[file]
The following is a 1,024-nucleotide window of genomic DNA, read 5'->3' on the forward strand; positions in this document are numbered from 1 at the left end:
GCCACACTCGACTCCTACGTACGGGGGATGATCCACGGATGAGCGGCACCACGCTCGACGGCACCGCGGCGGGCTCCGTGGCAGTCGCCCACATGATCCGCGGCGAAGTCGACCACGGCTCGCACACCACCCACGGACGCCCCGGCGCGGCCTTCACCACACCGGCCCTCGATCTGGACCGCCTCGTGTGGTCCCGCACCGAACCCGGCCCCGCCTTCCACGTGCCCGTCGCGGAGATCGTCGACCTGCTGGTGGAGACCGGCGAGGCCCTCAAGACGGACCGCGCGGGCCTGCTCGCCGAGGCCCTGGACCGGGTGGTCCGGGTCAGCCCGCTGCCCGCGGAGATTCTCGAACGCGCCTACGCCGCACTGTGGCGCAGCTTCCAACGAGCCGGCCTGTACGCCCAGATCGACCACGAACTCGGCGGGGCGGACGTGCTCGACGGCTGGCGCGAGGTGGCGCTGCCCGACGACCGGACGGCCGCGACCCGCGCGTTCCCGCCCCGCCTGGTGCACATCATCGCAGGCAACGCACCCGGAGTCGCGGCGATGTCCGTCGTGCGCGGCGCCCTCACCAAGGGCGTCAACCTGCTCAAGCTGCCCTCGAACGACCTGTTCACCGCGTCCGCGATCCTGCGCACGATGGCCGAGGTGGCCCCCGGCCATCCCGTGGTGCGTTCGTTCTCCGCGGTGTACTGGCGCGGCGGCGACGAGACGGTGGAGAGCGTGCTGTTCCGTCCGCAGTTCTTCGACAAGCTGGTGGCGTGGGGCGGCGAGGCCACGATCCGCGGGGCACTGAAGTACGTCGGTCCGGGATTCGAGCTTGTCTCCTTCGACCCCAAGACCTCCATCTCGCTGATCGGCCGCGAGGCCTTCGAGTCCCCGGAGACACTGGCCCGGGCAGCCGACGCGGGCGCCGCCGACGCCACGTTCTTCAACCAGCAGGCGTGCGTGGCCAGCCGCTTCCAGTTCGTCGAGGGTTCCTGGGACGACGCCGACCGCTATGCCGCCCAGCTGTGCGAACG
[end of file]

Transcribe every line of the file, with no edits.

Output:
The following is a 1,024-nucleotide window of genomic DNA, read 5'->3' on the forward strand; positions in this document are numbered from 1 at the left end:
GCCACACTCGACTCCTACGTACGGGGGATGATCCACGGATGAGCGGCACCACGCTCGACGGCACCGCGGCGGGCTCCGTGGCAGTCGCCCACATGATCCGCGGCGAAGTCGACCACGGCTCGCACACCACCCACGGACGCCCCGGCGCGGCCTTCACCACACCGGCCCTCGATCTGGACCGCCTCGTGTGGTCCCGCACCGAACCCGGCCCCGCCTTCCACGTGCCCGTCGCGGAGATCGTCGACCTGCTGGTGGAGACCGGCGAGGCCCTCAAGACGGACCGCGCGGGCCTGCTCGCCGAGGCCCTGGACCGGGTGGTCCGGGTCAGCCCGCTGCCCGCGGAGATTCTCGAACGCGCCTACGCCGCACTGTGGCGCAGCTTCCAACGAGCCGGCCTGTACGCCCAGATCGACCACGAACTCGGCGGGGCGGACGTGCTCGACGGCTGGCGCGAGGTGGCGCTGCCCGACGACCGGACGGCCGCGACCCGCGCGTTCCCGCCCCGCCTGGTGCACATCATCGCAGGCAACGCACCCGGAGTCGCGGCGATGTCCGTCGTGCGCGGCGCCCTCACCAAGGGCGTCAACCTGCTCAAGCTGCCCTCGAACGACCTGTTCACCGCGTCCGCGATCCTGCGCACGATGGCCGAGGTGGCCCCCGGCCATCCCGTGGTGCGTTCGTTCTCCGCGGTGTACTGGCGCGGCGGCGACGAGACGGTGGAGAGCGTGCTGTTCCGTCCGCAGTTCTTCGACAAGCTGGTGGCGTGGGGCGGCGAGGCCACGATCCGCGGGGCACTGAAGTACGTCGGTCCGGGATTCGAGCTTGTCTCCTTCGACCCCAAGACCTCCATCTCGCTGATCGGCCGCGAGGCCTTCGAGTCCCCGGAGACACTGGCCCGGGCAGCCGACGCGGGCGCCGCCGACGCCACGTTCTTCAACCAGCAGGCGTGCGTGGCCAGCCGCTTCCAGTTCGTCGAGGGTTCCTGGGACGACGCCGACCGCTATGCCGCCCAGCTGTGCGAACG